NHS England will now provide new DNA testing that can rapidly diagnose rare diseases in critically ill babies and children. The tests are being made available as part of the NHS Long Term Plan to use world-leading techniques to improve healthcare for critically ill infants.
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Since the technique was introduced in October 2019, around 80 babies and children have been tested and almost half have received a diagnosis.
Just one year since the NHS committed to harnessing the power of DNA mapping with the launch of the Genomic Medicine Service in England, these patients are amongst the first in the world to receive the testing as part of routine care.
The NHS hopes that in the future, up to 700 patients will benefit each year.
“The NHS is at the forefront of the genomic revolution”
NHS England’s chief executive Simon Stevens says: “Once again the NHS is at the forefront of the genomic revolution with patients in England the first to be routinely offered this cutting-edge treatment as part of the Long Term Plan.
“This quick and accurate new test means rapid diagnosis and reassurance for families when they need it most and gives babies and children the best chance of a healthy and happy life.”
Whole exome sequencing
The technique, called “whole exome sequencing,” identifies rare neurological, metabolic or other conditions by detecting genetic mutations and can help to inform doctors which patients would or would not respond to treatment, thereby saving unnecessary intervention and side effects.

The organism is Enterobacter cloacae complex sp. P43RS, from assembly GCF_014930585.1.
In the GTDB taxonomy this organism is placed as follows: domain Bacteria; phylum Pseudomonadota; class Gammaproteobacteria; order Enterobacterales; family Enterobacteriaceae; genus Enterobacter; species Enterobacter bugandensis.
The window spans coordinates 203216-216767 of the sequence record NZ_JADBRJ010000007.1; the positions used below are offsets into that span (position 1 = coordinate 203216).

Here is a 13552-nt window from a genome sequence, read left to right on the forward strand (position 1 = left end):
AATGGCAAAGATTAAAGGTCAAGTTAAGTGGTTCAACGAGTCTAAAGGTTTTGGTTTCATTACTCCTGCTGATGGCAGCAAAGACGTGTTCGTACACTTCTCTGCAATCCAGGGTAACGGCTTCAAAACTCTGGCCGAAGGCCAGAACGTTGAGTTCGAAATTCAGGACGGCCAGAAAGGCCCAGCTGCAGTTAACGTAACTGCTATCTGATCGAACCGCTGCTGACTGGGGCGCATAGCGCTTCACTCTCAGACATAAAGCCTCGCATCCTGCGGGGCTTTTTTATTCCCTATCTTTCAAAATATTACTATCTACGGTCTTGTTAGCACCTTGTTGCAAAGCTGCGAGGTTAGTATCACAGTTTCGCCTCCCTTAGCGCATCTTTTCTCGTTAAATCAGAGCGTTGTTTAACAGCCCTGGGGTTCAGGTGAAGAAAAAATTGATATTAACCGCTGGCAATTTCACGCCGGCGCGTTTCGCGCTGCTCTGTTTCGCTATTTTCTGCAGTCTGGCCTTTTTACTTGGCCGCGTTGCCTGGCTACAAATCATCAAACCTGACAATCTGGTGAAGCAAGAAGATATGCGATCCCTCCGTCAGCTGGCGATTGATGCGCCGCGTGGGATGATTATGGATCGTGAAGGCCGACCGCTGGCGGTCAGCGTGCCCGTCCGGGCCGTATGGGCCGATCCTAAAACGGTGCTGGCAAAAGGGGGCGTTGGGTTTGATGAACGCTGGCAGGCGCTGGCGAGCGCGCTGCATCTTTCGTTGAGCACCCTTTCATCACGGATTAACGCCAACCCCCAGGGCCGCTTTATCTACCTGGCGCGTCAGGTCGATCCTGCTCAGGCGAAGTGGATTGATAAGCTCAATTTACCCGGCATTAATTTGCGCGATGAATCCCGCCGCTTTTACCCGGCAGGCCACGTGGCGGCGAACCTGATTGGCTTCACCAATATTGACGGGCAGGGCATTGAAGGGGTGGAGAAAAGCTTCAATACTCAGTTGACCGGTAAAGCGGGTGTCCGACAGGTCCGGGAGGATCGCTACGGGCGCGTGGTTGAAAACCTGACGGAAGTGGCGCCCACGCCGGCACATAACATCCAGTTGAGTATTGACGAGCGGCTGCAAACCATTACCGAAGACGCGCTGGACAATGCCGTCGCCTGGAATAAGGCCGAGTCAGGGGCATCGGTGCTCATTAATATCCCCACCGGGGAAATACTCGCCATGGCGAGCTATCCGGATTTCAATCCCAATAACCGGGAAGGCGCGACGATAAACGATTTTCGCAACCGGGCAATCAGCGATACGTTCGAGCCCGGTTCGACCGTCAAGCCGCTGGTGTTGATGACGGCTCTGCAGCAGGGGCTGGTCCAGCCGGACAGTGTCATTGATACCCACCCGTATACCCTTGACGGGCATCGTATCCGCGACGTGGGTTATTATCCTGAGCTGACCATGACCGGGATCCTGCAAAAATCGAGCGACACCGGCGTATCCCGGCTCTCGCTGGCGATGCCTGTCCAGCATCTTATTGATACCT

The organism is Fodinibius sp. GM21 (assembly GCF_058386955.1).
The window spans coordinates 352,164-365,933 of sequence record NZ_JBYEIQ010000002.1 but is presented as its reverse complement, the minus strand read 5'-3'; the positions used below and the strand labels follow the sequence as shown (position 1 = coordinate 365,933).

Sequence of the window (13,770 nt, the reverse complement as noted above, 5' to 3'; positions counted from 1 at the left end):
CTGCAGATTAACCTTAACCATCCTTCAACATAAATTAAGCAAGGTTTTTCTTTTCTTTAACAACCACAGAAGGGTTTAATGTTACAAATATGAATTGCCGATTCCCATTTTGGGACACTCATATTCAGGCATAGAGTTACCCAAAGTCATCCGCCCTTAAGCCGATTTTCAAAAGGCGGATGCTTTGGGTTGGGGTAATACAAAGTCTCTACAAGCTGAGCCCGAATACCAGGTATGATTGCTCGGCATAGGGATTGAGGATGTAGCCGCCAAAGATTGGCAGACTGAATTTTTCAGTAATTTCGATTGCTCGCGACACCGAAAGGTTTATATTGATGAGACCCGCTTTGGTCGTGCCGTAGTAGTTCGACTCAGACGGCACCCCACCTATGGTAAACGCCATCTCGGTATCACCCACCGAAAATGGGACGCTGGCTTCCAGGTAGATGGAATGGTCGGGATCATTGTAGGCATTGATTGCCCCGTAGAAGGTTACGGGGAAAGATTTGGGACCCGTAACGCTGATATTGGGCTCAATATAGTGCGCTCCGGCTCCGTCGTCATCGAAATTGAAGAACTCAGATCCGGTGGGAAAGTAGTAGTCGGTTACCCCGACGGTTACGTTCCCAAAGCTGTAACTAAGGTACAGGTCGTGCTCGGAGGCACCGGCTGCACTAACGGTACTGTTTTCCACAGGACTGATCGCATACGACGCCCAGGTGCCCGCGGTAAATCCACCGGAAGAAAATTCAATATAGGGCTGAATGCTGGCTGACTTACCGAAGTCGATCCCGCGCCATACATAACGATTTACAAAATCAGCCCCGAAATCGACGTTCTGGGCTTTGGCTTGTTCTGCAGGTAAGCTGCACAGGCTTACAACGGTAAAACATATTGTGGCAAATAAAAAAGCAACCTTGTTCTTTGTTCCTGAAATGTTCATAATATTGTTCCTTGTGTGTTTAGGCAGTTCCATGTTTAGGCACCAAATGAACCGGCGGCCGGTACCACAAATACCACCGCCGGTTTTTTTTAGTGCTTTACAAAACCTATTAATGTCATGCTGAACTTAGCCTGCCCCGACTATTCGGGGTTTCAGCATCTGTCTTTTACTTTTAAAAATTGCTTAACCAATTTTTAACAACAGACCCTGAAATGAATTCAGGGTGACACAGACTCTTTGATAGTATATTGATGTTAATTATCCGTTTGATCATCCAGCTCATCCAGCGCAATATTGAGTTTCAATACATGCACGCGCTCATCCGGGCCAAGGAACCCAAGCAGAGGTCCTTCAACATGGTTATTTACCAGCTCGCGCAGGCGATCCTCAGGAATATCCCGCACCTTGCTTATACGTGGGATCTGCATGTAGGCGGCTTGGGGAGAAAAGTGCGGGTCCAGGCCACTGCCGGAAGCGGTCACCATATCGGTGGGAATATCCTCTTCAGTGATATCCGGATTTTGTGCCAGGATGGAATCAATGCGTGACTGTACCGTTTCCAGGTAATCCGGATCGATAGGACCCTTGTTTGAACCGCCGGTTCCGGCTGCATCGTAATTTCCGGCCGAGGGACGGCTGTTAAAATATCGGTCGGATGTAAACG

It doubles the chance of a diagnosis, compared with standard methods, and can identify disease in days rather than weeks, thereby reducing the waiting time for worried families.
Unlike standard tests that look for specific conditions one at a time, whole-exome sequencing can detect various life-threatening diseases simultaneously. It can scan approximately 20,000 genes in just 27 hours, a process that previously took up to ten days. This means a more rapid diagnosis of around 5,000 rare diseases.
NHS will continue to expand the range of personalized medicine
Stevens says that in just the past year, many patients have received game-changing new treatments at the NHS’s new Proton Beam Center and that over the next decade, the NHS will continue to expand the range of personalized, precision medicines. This will include the roll-out of genomic testing to all people with rare diseases and patients with cancer.
Health and social care secretary, Matt Hancock, says he believes passionately in the huge potential technologies such as genomics have to transform and improve people’s lives:
The pain for families seeking a diagnosis for their sick children is unimaginable. These cutting-edge DNA tests will much more rapidly diagnose rare diseases, helping to put an end to uncertainty and allowing children to receive the best possible treatment.”
Matt Hancock, Health and Social Care Secretary for the UK
Hancock called the technology, “game changing for the NHS,” saying it will complement the existing commitment to offer whole genome sequencing to children with cancer and rare genetic disorders:
“Over the coming years we will expand the use of genomic testing right across the NHS. It’s all part of our NHS Long Term Plan, backed by our record financial commitment for the NHS of £33.9 billion extra a year within the next five years.”
Chief scientific officer for England, Dame Sue Hill, says the past year has seen the roll-out of a new Genomic Medicine Service across the NHS, building on the successes of the 100,000 Genomes Project and helping keep the UK at the forefront of the genomic revolution.
The introduction of rapid exome sequencing will complement the extensive range of cutting-edge genomic technologies and testing that will be available on the NHS to deliver improved patient care.”
Dame Sue Hill